Australian State Uses High-Tech Cameras to Catch Distracted Drivers

Category: Top Stories


Unlocking Word Meanings

Read the following words/expressions found in today’s article.

  1. scheme / skim / (n) – a plan or strategy

    The police’s new scheme is successful because the number of road accidents decreased.

  2. keep track of (someone/something) / kip træk əv / (idiom) – to observe or watch someone or something

    The authorities need to know if the new policy is effective, so they’re going to keep track of changes in traffic for six months.

  3. exclude / ɪkˈsklud / (v) – to keep something or someone from being part of a group

    Kids who were five years old and below were excluded from the activity so that they wouldn’t get hurt.

  4. trial run / ˈtraɪ əl rʌn / (n) – the testing of a product, service, or technology before it becomes officially released

    The generator is now being improved because it failed four times during its trial run.

  5. fixed / fɪkst / (adj) – attached securely so that it does not move

    You can’t move the bench because it’s fixed to the wall.


Read the text below.

New South Wales in Australia plans to roll out AI cameras that can catch drivers who use mobile phones inside vehicles.

According to Andrew Constance, the state’s minister for Transport and Roads, the new scheme is meant to keep drivers from getting distracted by their phones. Records show that in recent years, accidents involving drivers using mobile phones have been increasing.

To lessen these accidents, authorities have decided to use advanced AI-powered cameras to keep track of drivers. The devices use AI to exclude drivers who are not using phones and other gadgets. Drivers may still use phones inside vehicles, but only through phone cradles or via Bluetooth connection. They are also allowed to pass a phone to another passenger or use it in drive-through services.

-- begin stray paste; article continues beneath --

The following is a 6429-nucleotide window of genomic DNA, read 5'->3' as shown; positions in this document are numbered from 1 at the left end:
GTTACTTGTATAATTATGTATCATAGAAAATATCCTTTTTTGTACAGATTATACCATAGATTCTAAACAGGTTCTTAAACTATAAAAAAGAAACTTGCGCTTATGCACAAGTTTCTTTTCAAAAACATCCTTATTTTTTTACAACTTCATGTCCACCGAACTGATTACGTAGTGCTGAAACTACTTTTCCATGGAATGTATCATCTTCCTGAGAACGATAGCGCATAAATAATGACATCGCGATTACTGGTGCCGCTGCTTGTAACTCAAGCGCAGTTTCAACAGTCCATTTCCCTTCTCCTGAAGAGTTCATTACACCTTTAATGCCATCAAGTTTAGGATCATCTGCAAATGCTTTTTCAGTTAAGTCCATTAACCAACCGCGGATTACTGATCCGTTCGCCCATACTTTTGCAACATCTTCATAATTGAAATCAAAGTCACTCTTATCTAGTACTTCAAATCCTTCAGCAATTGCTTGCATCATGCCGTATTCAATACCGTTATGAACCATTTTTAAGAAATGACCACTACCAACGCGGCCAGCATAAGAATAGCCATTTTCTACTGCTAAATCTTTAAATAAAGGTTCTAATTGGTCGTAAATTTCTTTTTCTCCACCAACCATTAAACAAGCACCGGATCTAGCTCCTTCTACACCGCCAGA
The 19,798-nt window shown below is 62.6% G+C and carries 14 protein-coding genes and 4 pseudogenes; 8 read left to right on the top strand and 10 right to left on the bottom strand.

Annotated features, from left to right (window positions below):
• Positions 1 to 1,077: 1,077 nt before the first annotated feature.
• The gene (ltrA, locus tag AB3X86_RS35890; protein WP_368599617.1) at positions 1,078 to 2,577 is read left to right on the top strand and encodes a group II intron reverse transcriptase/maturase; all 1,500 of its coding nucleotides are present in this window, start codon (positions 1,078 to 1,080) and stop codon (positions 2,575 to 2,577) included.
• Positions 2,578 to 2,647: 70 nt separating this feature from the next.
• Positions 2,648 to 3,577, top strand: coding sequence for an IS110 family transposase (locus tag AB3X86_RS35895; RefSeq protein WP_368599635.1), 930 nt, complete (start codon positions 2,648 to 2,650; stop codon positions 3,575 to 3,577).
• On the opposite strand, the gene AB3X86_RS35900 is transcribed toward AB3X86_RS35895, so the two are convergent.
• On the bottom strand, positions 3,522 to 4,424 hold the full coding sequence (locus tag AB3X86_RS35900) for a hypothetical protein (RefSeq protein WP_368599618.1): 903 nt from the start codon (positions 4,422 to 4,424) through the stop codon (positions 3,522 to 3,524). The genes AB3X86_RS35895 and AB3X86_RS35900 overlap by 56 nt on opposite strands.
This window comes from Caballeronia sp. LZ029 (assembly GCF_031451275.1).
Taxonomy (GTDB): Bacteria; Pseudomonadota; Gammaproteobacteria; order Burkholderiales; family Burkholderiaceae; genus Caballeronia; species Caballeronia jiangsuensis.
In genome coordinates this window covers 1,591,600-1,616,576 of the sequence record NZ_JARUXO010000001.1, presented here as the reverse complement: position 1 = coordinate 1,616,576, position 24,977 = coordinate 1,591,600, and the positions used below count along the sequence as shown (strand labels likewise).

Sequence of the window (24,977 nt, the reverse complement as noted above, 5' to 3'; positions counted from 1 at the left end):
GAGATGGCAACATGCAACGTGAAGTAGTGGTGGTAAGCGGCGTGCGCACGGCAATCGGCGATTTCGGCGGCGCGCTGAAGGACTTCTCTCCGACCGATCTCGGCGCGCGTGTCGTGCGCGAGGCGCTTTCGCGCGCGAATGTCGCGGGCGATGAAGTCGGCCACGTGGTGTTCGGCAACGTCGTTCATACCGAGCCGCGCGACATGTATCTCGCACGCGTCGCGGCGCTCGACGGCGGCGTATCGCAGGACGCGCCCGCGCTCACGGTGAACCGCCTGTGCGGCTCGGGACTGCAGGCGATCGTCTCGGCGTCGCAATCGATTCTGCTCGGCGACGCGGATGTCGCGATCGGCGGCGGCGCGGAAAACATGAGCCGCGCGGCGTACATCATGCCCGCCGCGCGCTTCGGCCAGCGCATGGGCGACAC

If a driver is using a phone or another device illegally, the AI cameras will take photos of the vehicle’s registration plate, as well as the driver’s hands. Authorities will verify the photos, and drivers found guilty will be sent a letter and fined at least $233.

The official release of the cameras comes after a successful six-month trial run. Some of the cameras will be fixed on the road, while portable ones will be moved around within the area. Drivers will not know if they are near any of the special cameras.

Despite the intentions of the new scheme, it was criticized by an Australian roadside assistance organization. The group wants the government to set up warning signs whenever drivers approach the special cameras. Constance argued, however, that the cameras have to be hidden so that drivers will be responsible whether or not they are being watched.

Viewpoint Discussion

Enjoy a discussion with your tutor.

Discussion A

• Do you think using cameras is a reliable method to catch distracted drivers? Why or why not?
• Do you think New South Wales’ new scheme is too strict? Why or why not?

Discussion B

• Would you feel safer knowing that AI is being used by authorities in law enforcement (e.g. the police)? Why or why not?
• Do you think humans can already completely rely on AI in law enforcement (e.g. advanced cameras)? Discuss.